On the Job – Working for a Guest Ranch
Jennifer Dunn has an undergraduate degree from Dickinson College in Carlisle, Pennsylvania. She spent one summer while she was in college working at Mountain Sky Guest Ranch in Montana. She discusses her experiences below.
The Mountain Sky Guest Ranch is well known in the Montana area where I’m from, and I had unsuccessfully applied to work there two times before.
The ranch used to hire its workers mainly from the college in Bozeman, but the school recently changed from a quarter to a semester system, and Bozeman students now have to be back in school before the ranch season ends. Because of this, the ranch now recruits at campuses outside the immediate area and hires students from all over the country. After applying a third time, I was accepted and began work in the housekeeping department.
I had never before worked at a job where I had to be at work at 5:30 in the morning, but fortunately, the early morning hours were almost the only drawback to working there. Our department was responsible for cleaning all of the guest rooms in addition to the lodge and pool area. We also washed all the sheets and towels for the guests. Mountain Sky hosts about ninety guests each week from June to mid-September; so when the ranch houses (cabins for twenty or more people) were fully occupied, we were a busy crew. We usually finished with our cleaning by late afternoon , and then we would help the grounds crew by mowing lawns or weeding flower gardens.
The other forty or so employees at the ranch kept equally busy. The wranglers took guests on trail rides and staged rodeos every few weeks. The kitchen and wait staff served three meals a day, including an outdoor BBQ every Wednesday night and a gourmet dinner once a week. The grounds crew worked outside managing the lawns and putting up fence posts and volleyball nets. There was also a child care activity area, to which employees from all departments were scheduled on a rotating or volunteer basis. Employees in all department normally worked six days a week.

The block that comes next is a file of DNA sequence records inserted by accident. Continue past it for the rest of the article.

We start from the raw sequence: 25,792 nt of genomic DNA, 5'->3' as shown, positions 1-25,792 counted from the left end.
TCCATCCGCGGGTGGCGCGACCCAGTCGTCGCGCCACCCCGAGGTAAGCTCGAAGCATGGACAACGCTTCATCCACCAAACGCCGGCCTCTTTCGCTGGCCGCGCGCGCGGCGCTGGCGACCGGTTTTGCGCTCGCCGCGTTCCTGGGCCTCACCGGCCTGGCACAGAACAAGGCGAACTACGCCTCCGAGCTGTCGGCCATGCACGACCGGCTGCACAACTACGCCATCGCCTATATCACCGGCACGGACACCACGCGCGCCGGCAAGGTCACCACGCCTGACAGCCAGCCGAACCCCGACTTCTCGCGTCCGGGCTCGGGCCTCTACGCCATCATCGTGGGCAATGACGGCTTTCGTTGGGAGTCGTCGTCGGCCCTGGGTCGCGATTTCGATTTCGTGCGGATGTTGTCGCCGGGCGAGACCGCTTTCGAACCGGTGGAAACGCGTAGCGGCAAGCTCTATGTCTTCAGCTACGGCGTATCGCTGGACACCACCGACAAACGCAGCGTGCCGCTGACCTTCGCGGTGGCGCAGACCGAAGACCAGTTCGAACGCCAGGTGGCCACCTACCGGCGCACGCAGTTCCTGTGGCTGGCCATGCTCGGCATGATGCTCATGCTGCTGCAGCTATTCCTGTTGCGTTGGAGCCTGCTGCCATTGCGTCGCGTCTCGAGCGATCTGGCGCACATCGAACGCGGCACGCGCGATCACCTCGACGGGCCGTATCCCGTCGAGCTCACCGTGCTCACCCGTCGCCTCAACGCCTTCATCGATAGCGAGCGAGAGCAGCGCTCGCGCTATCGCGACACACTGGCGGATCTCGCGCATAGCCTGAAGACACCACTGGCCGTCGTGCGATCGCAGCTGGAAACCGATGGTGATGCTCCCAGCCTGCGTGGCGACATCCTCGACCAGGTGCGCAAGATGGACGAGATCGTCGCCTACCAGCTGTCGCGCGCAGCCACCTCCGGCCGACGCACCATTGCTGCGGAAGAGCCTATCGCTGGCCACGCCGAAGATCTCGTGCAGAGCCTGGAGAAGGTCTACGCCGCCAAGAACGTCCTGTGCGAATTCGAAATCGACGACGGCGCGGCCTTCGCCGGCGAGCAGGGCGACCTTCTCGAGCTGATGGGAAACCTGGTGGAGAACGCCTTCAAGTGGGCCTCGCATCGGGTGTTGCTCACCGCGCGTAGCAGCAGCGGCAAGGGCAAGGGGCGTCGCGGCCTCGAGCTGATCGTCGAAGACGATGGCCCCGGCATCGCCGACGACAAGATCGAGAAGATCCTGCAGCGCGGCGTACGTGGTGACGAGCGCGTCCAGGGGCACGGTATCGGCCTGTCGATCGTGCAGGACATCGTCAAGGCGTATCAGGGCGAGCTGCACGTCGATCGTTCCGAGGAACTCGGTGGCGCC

Although most of the day was spent working, there were evening parties for the employees every week or so. These parties usually had a theme – once we all watched a lunar eclipse from the roof of the buildings, and another time we held Christmas in August as the owner of the ranch passed out presents to the employees. Fellow employees could always be found at the pool or on the trail rides on their days off. At night, employees and guests could drive to the Old Saloon in the town of Emmigrant, about ten miles from the ranch, or to the restaurant and bar at Chico Hot Springs Resort, five miles farther down the road, to listen to music or dance the night away.
Many people visited Yellowstone Park, which is only thirty miles away. The dude ranch often schedules rafting trips on the Yellowstone River, and employees are welcome to go whenever there’s enough room. Many people also fished for trout in the Yellowstone, in the stocked pond on the grounds, or in the creek that runs near the ranch. If I felt the need for civilization, I could drive thirty miles to Livingston, or sixty miles to the college town of Bozeman.
The best thing about working at Mountain Sky was being so close to the outdoors. The ranch is located in a small valley in southwestern Montana, near the Rockies. you can go hiking, mountain biking, or horseback riding in any direction and quickly be far from any signs of humankind. The area has recently become very popular because of this unspoiled quality, and several celebrities visited the ranch while I was there. Dennis Quaid once spent a boozy evening playing Jerry Lee Lewis songs on the piano, and I even led a campfire sing-along in front of Diana Ross, who didn’t join in at all.
Working at Mountain Sky Guest Ranch was an unforgettable experience for me, as it would be for anyone who loves the outdoors and meeting interesting people.
For more information on working on a dude ranch check out our Guest Ranch Jobs section.